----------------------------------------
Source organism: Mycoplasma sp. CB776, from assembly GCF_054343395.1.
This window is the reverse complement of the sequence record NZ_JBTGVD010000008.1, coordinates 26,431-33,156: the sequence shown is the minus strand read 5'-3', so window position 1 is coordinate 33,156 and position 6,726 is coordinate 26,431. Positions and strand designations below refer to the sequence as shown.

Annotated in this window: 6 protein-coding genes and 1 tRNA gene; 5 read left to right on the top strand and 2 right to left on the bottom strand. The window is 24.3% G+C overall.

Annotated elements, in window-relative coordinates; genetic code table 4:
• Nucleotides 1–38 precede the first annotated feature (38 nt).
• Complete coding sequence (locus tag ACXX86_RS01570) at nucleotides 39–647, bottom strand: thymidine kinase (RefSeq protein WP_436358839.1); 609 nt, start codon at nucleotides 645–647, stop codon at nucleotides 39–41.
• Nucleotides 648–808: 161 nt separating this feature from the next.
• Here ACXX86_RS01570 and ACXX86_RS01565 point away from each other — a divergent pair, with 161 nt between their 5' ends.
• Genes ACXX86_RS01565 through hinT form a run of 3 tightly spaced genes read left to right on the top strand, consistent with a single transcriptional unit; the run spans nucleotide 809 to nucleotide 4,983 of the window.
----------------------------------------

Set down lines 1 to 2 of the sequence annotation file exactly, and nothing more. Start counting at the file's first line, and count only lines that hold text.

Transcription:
Source organism: Mycoplasma sp. CB776, from assembly GCF_054343395.1.
This window is the reverse complement of the sequence record NZ_JBTGVD010000008.1, coordinates 26,431-33,156: the sequence shown is the minus strand read 5'-3', so window position 1 is coordinate 33,156 and position 6,726 is coordinate 26,431. Positions and strand designations below refer to the sequence as shown.